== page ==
New Bibendum scheme brings top Bordeaux chateaux to on-trade

Chris Losh

Chris Losh

03 February 2020

Bibendum is launching a new service that could see UK restaurants working far more closely with top Bordeaux châteaux than they ever have before.

Under its plan, announced today, the wine merchant is teaming up with a number of Bordeaux estates, from Cru Bourgeois to First Growths, to provide a range of older vintages directly from the cellars of the châteaux to the restaurant.

The first participating châteaux have already signed up (see below right) and Bibendum’s CEO Michael Saunders told Imbibe that many more are already lined up, and will be announced over the next month. Specific wines to be available from this first ‘tranche’ of châteaux, include Mouton Rothschild 2004, d’Armailhac 2006 and 2010 and Cos 2008

Baron Philippe de Rothschild 

  • Château d'Armailhac
  • Château Clerc Milon

Cos d’Estournel

  • Goulée
  • Pagodes de Cos
  • Château Cos d’Estournel

Lorenzetti

  • Château Pedesclaux
  • Château d’Issan

Typically, such older wines released directly from the château would be sold above the existing market rate, with buyers expected to pay a premium for the guaranteed provenance and storage conditions. But according to Saunders, in this instance the châteaux are happy to sell at a more competitive price in the interests of increasing their presence in the UK on-trade.

‘I've gone in and said “give us an allocation of 2008, 2014, whatever, and we'll place that in the restaurants you want the wines to be drunk in”,’ Saunders told Imbibe. ‘That is a good thing. I think I’m offering a great service for Bordeaux.’

Saunders believes that this model could revolutionise Bordeaux in the on-trade.

‘By creating a focused range of top wines, we will be able to put forward an offer that has not been seen before by the UK on-trade,’ he said. ‘We really wanted to facilitate better working relationships between the château and the restaurants their wines are sold in.’

For restaurants, there are several attractions. Firstly, the châteaux are selecting wines which they think are perfectly ready to drink. Secondly, having come from their own cellars there are no question marks about storage conditions or authenticity.

The key point for me is getting pristine wines to the on-trade at the right price with all the conventional support that everywhere else in the world does.

Bibendum CEO, Michael Saunders

Thirdly – and perhaps most attractive of all - châteaux will also be offering in-market support, such as tastings, dinners and trips to the property for key accounts.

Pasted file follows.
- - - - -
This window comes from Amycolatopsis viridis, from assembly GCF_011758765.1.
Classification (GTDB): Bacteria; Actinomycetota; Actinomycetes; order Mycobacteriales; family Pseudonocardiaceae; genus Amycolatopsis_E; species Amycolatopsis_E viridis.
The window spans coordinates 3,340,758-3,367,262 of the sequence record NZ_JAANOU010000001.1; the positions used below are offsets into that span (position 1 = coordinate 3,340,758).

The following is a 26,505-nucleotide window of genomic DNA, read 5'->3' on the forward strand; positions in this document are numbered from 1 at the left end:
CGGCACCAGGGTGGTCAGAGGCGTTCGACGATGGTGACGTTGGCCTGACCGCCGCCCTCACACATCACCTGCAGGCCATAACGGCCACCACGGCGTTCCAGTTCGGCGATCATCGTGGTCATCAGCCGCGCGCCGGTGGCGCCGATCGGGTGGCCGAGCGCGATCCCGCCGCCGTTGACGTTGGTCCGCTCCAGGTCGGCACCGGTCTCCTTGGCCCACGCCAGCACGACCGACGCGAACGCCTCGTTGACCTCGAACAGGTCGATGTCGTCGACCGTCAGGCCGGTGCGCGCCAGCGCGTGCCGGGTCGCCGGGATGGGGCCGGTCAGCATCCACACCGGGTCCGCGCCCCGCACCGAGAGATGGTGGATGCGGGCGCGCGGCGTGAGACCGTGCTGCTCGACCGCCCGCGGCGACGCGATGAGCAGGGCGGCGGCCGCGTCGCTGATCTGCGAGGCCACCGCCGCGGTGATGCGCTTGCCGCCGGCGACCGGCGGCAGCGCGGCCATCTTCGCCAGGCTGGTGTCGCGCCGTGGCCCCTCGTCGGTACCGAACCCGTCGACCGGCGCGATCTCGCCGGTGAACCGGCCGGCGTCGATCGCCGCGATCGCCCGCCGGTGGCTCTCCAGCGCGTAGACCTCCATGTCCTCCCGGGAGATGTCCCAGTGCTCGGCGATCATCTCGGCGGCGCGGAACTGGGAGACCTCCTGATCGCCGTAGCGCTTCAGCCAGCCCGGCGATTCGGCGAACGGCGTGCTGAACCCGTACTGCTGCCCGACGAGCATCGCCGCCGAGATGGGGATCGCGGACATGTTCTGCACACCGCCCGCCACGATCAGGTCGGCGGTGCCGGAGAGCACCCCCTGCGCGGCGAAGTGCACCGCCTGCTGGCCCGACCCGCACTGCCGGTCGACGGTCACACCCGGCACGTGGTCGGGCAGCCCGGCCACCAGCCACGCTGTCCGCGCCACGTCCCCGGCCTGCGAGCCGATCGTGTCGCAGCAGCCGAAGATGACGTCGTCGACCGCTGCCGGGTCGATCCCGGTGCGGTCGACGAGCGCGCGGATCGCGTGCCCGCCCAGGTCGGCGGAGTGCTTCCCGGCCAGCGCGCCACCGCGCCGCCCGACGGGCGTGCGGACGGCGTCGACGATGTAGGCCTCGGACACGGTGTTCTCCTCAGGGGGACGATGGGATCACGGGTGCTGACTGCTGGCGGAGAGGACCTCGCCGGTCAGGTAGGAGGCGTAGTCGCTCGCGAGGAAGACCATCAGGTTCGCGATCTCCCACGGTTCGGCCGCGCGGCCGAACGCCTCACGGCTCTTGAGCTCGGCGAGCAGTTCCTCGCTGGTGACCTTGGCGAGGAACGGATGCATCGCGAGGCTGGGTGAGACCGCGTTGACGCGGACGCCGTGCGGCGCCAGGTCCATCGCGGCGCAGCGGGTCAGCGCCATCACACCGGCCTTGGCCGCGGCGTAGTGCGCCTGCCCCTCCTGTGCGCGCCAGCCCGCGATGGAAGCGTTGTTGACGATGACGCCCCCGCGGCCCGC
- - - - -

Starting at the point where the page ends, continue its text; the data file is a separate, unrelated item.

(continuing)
While such relationship-building activity might be commonplace across the rest of the wine world, it is absent in Bordeaux, due to way in which the wine is traditionally sold via the ‘place’.

Typically, top châteaux sell their wine to a network of negotiants, who then sell it round the world. Châteaux have no control over where their wines end up, and there is no communication between the wine estates and their customers.

When sales are booming – as they have been for most of the last 20 years – this lack of direct contact is not a problem. But when markets start to slow down it leaves the Bordelais vulnerable. And with the heat seeping away from key markets such as China and the US, it’s perhaps no surprise that Bibendum’s game-changing move should have been warmly received in the Médoc.

‘The key point for me is getting pristine wines to the on-trade at the right price with all the conventional support that everywhere else in the world does,’ says Saunders. ‘Getting that reconnection with customers and their clients – I think that's shit hot.’

And while there are clear advantages to the Bordelais and to restaurants, the new strategy – devised by Saunders and negotiant Compagnie Médocaine – isn’t bad for the UK merchant either.

'We probably sell more fine wine into the on trade than anybody else anyway,’ Saunders told Imbibe. ‘But this is going to take us to the next level.'

Interested sommeliers should email FineWineTrading@bibendum-wine.co.uk.

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